Stepping up the nutrient battle in Somerset

The Parrett will be the latest of Somerset's rivers to feel the benefit of enhanced environmental protection.

A new £12 million project gets underway outside Langport next month.

Teams will move on to the water recycling centre site serving the town in October to begin a major upgrade that will beef up the ability to remove harmful chemicals, including some that are frequently found in many household products, from wastewater.

New systems and tanks will be installed to boost the treatment process prior to water being safely returned to the environment, with improvements to electrical equipment on site also included.

The work forms part of Wessex Water's drive to reduce the impact of nutrients on the region's rivers and streams, including phosphorus, ammonia and nitrogen that are frequently found in many household products and make their way into the flows arriving at water recycling centres.

Farm slurries, agricultural fertilisers and septic tanks are also sources of high concentrations of nutrients, which can cause excessive growths of algae and damage the ecology of rivers and streams.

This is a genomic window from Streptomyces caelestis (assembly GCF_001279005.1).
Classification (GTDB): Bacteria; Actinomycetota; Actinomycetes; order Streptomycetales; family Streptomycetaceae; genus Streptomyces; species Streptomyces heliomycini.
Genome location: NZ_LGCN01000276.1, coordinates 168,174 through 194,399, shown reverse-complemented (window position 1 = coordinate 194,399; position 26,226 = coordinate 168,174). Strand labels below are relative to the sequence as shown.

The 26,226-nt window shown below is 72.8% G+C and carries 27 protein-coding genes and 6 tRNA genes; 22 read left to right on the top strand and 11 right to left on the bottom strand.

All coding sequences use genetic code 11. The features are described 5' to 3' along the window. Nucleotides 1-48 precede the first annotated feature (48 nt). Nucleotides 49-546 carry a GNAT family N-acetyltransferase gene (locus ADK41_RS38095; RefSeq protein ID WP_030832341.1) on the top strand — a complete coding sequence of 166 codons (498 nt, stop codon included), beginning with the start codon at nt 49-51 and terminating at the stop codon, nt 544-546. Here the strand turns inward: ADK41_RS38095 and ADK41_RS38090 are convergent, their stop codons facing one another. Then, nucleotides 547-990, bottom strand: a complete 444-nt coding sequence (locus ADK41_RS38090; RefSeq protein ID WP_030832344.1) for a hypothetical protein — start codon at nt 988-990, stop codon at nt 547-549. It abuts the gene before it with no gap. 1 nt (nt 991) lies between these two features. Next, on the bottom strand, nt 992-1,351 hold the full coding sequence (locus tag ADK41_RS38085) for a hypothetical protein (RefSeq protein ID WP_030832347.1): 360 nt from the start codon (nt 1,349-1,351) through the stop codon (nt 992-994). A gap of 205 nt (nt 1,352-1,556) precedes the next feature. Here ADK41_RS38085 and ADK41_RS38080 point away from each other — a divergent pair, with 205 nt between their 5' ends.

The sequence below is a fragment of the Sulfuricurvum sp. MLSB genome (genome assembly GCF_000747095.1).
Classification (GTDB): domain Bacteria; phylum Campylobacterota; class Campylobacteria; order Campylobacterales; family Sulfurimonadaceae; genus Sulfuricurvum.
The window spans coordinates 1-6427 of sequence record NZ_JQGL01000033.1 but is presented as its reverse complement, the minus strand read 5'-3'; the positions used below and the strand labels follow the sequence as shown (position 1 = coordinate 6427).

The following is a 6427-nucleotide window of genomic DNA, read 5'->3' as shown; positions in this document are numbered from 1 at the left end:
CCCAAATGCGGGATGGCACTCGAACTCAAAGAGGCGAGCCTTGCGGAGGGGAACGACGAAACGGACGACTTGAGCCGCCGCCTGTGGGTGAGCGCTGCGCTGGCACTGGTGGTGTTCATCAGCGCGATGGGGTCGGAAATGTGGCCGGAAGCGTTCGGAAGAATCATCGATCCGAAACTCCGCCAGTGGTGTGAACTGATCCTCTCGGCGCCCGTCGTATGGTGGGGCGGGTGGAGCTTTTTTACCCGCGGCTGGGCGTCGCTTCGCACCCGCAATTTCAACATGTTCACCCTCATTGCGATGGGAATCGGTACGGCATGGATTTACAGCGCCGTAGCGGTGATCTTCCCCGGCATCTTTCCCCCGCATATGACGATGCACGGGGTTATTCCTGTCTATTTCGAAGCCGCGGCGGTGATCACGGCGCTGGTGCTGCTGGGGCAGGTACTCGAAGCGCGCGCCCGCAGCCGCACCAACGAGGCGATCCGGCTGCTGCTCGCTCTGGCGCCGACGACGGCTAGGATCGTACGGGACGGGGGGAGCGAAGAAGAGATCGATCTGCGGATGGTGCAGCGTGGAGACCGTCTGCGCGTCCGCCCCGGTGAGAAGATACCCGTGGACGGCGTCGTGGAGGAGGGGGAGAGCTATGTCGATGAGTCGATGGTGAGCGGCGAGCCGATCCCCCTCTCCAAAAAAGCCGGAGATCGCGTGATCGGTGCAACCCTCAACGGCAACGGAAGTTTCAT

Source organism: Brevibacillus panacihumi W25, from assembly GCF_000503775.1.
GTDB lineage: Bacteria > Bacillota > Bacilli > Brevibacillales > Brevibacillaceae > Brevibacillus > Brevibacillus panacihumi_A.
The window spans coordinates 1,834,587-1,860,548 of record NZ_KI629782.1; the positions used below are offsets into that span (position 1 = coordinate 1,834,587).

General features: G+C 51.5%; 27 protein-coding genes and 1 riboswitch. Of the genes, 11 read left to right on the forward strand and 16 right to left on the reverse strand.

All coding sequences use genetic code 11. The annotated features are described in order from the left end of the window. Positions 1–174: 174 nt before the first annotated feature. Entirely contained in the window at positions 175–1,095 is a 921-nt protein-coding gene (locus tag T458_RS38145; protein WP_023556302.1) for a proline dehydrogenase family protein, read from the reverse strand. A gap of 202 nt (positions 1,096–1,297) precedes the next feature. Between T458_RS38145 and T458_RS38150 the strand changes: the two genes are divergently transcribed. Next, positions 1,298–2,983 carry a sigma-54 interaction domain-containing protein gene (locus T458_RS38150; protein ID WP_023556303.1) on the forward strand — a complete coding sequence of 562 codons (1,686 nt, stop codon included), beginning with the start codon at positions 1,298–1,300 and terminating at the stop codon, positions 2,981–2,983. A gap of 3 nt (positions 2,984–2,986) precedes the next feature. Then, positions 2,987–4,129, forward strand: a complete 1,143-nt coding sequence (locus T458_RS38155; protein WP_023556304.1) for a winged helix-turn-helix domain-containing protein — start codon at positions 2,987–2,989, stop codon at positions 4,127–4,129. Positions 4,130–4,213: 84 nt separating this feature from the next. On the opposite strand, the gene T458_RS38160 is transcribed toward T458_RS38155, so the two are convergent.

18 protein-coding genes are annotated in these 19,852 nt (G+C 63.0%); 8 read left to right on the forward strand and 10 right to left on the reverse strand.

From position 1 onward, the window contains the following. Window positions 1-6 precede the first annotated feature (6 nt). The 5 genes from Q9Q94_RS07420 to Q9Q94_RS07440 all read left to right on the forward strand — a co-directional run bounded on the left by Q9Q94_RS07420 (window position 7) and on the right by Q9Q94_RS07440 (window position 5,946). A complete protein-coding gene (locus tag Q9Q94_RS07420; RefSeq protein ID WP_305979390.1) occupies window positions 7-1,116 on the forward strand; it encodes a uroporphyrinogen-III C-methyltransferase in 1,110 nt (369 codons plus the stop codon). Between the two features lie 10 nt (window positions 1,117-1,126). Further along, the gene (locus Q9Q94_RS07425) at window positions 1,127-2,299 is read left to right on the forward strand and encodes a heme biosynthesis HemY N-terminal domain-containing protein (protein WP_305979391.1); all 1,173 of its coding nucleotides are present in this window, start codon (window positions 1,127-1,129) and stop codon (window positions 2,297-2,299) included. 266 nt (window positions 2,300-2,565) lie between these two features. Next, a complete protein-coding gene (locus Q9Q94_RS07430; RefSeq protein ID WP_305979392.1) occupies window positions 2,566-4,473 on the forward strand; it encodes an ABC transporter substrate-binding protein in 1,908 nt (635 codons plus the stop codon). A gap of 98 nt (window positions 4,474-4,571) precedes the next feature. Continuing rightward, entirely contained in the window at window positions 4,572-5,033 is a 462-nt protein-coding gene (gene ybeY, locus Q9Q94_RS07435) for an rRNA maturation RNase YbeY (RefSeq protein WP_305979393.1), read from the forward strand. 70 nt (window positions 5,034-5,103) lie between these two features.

Wessex Water project manager Victoria Plummer said: “By investing heavily in improving the water recycling centre at Langport, we can ensure the quality of treated wastewater continues to meet the highest standard, improving water quality and the environment in and around the River Parrett.

“This work will also make sure the site continues to keep pace with our regulated water industry obligations as we continue our mission to protect the ecology of our watercourses from the impact of chemicals.’’

The Langport project continues Wessex Water’s hefty investment towards enhancing river quality in Somerset, with well over £30 million worth of work having started or finished this year, including schemes to reduce the automatic discharge of diluted untreated wastewater.

A £9.5 million project to boost both the treatment and storage of wastewater is already underway at North Petherton, next to the M5 motorway near Bridgwater. 

Meanwhile at Hardington Mandeville, near the Dorset border, more than £6 million is being invested to expand and enhance the water recycling centre, including the targeting and removal of phosphorus and the provision of storm storage.

More than £12 million is being spent to do likewise at rural sites at Milverton and Bishop’s Lydeard this autumn and winter, tripling and doubling the capacity at each respectively, as well as increasing storm storage at Bishops Lydiard.

And a project concluding at the water recycling centre at Ilminster in October saw £7 million of new storage and chemical removal added. 

Work at Langport will get under way in October and is expected to be completed by March 2025.

Further information about the work Wessex Water is completing to protect rivers and coastal areas is available here.